Elon Musk has been dropping hints about a revolutionary form of transport called Hyperloop for over a year, and on Monday he said that the full details will be released on August 12, and that the system's key technologies will be open sourced.
"I really hate patents unless critical to company survival. Will publish Hyperloop as open source," he wrote on Twitter.
Musk has described Hyperloop as "a cross between a Concorde, a rail gun, and an air-hockey table," and claims it will get passengers from San Francisco to Los Angeles in 30 minutes for a build cost of $6bn, compared to the three-hour trip promised with current plans for a high-speed rail service that's projected to cost $68bn.
He will be happy to work with partners, Musk said, which is handy since he's invested his proceeds from selling PayPal almost entirely in his Tesla electric car company and the SpaceX rocket firm. Anyone on the project, however, needs to "share philosophical goal of breakthrough tech done fast & w/o wasting money on BS."
Speculation is rife about what Hyperloop actually is. The most likely scenario is a maglev train running in vacuum tubes, an idea that has been around for decades but never properly completed. With no air or friction, carriages could reach very fast speeds with a low power outlay, and individual travel capsules could be loaded on as needed.
Such a system could feasibly be put up reasonably quickly using factory-built units slotted together, although getting the land access to build it will be another kettle of fish entirely. If Musk does plan an LA-to-SF tube link, he'll also be building on one of the more active earthquake zones on the planet, which brings its own set of challenges.
Other suggestions have included pneumatic tubes pushing passengers down the line, or even a series of conveyor belts running at different speeds. This hack, however, is making no bets until the details are announced next month; mass transportation tech is notoriously tricky and we've been burned before.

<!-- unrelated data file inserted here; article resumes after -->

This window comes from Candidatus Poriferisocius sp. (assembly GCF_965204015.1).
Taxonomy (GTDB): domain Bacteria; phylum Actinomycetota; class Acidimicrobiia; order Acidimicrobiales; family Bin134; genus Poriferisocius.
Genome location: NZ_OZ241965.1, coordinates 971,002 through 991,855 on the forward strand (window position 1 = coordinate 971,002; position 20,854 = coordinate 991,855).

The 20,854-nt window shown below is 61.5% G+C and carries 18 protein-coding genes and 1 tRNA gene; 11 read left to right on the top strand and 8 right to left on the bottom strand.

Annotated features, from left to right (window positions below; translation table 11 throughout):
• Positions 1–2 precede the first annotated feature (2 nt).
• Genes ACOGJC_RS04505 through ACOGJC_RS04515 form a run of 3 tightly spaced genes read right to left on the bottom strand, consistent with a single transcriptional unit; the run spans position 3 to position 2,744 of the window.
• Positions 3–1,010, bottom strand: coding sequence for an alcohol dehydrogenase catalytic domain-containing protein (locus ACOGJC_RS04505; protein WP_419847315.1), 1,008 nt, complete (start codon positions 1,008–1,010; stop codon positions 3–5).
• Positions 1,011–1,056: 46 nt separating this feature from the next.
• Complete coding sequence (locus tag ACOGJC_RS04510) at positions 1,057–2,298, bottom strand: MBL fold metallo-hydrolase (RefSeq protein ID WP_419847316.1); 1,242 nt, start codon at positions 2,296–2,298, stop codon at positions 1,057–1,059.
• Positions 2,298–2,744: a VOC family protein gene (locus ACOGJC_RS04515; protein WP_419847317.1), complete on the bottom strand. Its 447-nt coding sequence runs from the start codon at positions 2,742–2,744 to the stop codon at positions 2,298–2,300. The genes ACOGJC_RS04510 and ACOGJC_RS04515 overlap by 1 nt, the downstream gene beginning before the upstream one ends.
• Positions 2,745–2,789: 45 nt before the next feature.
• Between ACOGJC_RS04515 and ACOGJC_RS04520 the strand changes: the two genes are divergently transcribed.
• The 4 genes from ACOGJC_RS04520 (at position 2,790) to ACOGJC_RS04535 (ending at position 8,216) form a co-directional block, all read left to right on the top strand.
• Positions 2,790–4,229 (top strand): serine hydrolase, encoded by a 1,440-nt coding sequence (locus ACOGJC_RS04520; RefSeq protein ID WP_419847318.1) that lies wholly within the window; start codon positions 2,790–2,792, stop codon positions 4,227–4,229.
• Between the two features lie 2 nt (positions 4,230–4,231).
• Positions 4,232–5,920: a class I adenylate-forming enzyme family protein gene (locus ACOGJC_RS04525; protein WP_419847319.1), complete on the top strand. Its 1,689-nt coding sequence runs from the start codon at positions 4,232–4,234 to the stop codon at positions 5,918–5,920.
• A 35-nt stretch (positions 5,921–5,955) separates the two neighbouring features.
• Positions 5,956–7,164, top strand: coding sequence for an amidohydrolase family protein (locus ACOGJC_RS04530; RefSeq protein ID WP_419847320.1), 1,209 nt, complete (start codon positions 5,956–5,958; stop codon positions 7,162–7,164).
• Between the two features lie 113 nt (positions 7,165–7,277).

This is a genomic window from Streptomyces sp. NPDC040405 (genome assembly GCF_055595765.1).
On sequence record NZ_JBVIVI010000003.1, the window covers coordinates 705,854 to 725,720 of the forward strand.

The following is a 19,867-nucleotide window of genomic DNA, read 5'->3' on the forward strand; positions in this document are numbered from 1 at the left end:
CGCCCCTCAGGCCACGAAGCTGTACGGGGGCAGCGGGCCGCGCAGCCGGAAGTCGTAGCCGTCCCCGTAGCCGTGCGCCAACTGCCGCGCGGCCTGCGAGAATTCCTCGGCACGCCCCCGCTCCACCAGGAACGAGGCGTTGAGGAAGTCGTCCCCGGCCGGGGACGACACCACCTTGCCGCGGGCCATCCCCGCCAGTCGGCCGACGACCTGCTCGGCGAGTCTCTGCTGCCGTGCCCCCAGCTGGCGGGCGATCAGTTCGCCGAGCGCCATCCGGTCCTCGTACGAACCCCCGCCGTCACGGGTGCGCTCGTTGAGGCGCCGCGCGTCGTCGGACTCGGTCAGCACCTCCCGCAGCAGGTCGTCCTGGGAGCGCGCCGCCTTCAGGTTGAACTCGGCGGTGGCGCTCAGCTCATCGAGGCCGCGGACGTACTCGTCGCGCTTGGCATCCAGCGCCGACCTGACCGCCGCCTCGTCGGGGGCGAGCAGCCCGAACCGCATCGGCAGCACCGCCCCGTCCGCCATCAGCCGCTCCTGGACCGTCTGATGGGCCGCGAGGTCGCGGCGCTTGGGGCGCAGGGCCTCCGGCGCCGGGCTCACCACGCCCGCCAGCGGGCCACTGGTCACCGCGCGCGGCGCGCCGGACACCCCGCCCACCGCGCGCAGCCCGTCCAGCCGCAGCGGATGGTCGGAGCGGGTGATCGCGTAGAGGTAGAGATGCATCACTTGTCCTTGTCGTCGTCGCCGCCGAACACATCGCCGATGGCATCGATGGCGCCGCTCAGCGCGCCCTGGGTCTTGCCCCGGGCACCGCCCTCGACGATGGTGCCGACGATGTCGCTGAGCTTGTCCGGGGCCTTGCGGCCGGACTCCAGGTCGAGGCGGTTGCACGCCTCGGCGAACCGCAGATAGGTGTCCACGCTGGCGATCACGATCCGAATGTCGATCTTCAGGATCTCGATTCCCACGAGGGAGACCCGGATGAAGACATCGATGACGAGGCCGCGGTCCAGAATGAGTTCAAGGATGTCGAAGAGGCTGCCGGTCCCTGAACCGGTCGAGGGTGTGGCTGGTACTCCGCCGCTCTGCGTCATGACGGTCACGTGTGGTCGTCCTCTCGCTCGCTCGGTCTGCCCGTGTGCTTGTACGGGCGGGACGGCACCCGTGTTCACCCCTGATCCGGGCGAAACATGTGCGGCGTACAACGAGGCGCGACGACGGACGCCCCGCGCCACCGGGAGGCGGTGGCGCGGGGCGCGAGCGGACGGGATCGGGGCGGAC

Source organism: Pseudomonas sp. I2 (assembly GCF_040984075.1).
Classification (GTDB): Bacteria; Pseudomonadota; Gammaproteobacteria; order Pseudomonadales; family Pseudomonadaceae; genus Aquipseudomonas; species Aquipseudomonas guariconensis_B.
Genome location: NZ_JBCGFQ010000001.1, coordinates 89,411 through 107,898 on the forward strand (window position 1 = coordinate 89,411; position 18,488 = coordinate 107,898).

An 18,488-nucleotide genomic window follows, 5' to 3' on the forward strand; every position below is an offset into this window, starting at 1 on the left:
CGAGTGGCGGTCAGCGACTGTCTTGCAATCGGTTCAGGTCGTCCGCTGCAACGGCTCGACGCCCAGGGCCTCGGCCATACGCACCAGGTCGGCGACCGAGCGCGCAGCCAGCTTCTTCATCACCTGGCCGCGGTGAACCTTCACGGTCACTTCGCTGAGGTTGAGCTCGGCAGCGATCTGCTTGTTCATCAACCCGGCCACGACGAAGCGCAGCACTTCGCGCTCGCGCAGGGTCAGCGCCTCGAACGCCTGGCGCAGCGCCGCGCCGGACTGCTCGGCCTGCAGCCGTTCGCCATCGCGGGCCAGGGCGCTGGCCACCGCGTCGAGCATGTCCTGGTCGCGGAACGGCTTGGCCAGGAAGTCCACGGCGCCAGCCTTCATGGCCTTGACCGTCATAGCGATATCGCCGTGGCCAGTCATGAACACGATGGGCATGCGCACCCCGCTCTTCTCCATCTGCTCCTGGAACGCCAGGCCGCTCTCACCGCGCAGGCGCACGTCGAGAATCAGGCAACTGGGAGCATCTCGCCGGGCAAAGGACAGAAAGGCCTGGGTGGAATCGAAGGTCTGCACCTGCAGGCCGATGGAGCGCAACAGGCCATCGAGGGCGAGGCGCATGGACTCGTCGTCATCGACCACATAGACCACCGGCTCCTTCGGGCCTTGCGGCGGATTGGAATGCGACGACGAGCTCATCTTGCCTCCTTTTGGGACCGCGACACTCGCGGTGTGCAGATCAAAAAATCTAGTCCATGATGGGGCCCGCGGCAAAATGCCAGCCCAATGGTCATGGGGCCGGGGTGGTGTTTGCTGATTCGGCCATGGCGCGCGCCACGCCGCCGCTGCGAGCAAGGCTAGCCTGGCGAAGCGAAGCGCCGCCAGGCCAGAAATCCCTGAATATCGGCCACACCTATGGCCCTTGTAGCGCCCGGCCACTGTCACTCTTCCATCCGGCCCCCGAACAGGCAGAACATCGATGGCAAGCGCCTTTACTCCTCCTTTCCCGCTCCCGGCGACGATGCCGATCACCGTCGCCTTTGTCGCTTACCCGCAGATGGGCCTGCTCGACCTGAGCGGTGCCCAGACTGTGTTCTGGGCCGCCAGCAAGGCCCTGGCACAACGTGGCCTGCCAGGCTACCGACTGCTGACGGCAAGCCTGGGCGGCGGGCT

Back at the dawn of the 21th Century, Dean Kamen – a similar wunderkind to Musk – announced he was going to revolutionize the transport world with a device codenamed Ginger.
Ginger turned out to be the Segway, which while it has its uses, hasn't exactly lived up to its promise. It's a pain to use on the road, dangerous on a sidewalk, and has the unfortunate distinction of having had the owner of the company killed by one of his own contraptions, although the legendary British politeness was also a factor.
In the past, Musk has described the rocky road he has had fighting the motor and oil industries with Tesla, but with Hyperloop he's potentially taking on the airlines as well. His plan had better be very good, and even if it is, would most likely fail in the current US economic and political climate.
But if Musk follows through and open sources the plans (and the plans are feasible), some other country may pick up the ball if America drops it. The man has form for changing technology, and next month's release could be very interesting, indeed. ®